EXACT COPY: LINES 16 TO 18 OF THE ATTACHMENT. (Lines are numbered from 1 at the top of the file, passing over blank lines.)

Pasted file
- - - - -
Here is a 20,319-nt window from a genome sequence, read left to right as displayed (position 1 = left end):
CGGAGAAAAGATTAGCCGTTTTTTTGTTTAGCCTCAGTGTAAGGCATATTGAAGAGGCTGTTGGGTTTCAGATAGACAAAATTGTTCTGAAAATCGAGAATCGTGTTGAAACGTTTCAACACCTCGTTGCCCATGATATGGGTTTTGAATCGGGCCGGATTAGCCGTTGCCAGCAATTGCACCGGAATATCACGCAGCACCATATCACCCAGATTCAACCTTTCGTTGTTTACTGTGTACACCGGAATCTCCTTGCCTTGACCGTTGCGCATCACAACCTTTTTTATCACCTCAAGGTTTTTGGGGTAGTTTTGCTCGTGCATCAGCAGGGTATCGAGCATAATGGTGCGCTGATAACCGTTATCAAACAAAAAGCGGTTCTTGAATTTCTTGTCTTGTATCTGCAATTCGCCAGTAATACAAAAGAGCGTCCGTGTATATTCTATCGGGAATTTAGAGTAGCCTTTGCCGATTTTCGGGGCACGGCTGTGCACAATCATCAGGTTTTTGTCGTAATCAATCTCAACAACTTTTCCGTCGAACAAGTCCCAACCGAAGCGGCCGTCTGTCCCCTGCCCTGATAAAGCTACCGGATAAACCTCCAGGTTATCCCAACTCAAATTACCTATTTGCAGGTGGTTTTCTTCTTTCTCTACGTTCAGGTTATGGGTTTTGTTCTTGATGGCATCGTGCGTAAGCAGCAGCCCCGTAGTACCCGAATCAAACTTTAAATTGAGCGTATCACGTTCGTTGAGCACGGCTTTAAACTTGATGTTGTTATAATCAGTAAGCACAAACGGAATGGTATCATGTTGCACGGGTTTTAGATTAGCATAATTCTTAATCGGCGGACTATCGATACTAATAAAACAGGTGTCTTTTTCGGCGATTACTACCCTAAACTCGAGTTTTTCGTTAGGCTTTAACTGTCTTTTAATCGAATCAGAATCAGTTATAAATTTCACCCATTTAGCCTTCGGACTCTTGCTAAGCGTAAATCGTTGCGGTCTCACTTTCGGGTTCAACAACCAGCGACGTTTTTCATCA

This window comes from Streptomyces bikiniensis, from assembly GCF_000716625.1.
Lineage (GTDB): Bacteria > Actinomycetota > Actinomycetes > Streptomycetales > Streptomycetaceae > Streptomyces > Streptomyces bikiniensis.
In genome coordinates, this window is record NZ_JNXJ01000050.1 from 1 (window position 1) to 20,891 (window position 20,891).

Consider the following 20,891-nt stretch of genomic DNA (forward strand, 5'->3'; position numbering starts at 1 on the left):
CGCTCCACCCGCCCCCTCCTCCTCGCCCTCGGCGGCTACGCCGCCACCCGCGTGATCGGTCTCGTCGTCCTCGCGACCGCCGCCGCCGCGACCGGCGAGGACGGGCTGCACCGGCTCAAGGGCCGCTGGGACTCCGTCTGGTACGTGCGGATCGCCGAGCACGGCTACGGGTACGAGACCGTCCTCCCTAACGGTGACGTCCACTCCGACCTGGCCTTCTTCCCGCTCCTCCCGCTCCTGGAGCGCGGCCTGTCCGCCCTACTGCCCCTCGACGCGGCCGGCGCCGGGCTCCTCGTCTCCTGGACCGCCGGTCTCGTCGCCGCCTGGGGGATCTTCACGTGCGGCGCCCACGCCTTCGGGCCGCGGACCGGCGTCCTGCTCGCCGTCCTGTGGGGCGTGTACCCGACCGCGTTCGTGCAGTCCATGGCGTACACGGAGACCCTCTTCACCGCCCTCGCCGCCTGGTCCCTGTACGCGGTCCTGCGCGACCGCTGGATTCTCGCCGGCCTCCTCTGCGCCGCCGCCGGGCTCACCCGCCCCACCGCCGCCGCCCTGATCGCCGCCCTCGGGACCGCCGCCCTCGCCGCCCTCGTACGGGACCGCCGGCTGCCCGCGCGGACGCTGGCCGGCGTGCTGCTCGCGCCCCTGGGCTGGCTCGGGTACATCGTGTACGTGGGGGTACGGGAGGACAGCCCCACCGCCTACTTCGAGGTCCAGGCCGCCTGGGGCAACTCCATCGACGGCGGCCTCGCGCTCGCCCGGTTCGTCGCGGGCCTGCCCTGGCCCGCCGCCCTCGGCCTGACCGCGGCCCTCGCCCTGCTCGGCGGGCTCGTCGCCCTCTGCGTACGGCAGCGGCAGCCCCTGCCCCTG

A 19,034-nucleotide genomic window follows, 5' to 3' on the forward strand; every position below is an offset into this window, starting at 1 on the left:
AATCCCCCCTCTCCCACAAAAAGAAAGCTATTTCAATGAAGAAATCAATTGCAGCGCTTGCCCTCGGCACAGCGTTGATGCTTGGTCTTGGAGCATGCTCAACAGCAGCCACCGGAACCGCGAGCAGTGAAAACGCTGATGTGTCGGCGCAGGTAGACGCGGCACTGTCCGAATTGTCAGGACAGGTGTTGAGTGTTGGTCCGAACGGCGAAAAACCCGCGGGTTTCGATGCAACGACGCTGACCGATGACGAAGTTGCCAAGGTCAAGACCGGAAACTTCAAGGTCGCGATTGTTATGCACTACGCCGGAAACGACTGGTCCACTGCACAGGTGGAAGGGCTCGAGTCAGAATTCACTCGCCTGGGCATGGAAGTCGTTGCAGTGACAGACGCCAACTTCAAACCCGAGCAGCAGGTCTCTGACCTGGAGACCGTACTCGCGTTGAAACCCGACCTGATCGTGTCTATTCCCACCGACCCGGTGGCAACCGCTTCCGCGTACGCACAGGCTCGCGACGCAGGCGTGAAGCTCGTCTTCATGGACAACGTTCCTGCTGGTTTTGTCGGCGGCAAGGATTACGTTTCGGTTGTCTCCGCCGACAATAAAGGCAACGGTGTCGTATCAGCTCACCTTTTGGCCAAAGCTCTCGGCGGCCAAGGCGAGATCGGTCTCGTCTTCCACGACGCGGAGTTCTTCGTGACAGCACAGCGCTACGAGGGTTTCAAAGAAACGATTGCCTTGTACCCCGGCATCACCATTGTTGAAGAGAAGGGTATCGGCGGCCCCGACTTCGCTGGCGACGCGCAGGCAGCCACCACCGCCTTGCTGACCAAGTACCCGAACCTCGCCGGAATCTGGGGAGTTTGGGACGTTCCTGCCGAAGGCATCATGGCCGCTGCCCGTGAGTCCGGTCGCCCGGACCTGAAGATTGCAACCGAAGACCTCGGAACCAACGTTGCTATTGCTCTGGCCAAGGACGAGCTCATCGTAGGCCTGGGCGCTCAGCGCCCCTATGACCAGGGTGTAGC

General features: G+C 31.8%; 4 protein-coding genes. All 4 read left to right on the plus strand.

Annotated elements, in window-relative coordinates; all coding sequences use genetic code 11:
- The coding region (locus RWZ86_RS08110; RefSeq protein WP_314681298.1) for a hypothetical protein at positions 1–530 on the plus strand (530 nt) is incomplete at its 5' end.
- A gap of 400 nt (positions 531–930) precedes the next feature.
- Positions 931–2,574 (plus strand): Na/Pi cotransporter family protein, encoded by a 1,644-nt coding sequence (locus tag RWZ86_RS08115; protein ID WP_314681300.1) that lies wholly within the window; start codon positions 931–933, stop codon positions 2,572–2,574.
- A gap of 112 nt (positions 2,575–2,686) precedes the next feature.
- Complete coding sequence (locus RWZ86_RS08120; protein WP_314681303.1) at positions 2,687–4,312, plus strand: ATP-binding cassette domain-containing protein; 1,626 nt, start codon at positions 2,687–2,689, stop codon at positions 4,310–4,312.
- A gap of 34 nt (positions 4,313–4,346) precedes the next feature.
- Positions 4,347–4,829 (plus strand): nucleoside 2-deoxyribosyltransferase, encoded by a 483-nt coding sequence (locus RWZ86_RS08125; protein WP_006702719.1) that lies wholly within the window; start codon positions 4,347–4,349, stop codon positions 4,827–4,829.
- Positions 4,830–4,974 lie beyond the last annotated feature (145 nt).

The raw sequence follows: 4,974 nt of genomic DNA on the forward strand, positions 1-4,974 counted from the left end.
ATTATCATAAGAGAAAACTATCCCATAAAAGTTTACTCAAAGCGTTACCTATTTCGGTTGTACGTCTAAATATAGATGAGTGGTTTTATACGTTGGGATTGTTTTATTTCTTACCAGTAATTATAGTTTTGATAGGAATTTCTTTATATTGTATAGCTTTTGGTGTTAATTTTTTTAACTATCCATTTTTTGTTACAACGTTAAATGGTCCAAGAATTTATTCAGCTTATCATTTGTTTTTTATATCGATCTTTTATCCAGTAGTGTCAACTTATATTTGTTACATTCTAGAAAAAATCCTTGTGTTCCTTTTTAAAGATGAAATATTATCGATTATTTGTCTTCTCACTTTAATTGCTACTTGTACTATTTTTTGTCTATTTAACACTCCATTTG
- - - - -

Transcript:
- Complete coding sequence (locus RWZ86_RS08120; protein WP_314681303.1) at positions 2,687–4,312, plus strand: ATP-binding cassette domain-containing protein; 1,626 nt, start codon at positions 2,687–2,689, stop codon at positions 4,310–4,312.
- A gap of 34 nt (positions 4,313–4,346) precedes the next feature.
- Positions 4,347–4,829 (plus strand): nucleoside 2-deoxyribosyltransferase, encoded by a 483-nt coding sequence (locus RWZ86_RS08125; protein WP_006702719.1) that lies wholly within the window; start codon positions 4,347–4,349, stop codon positions 4,827–4,829.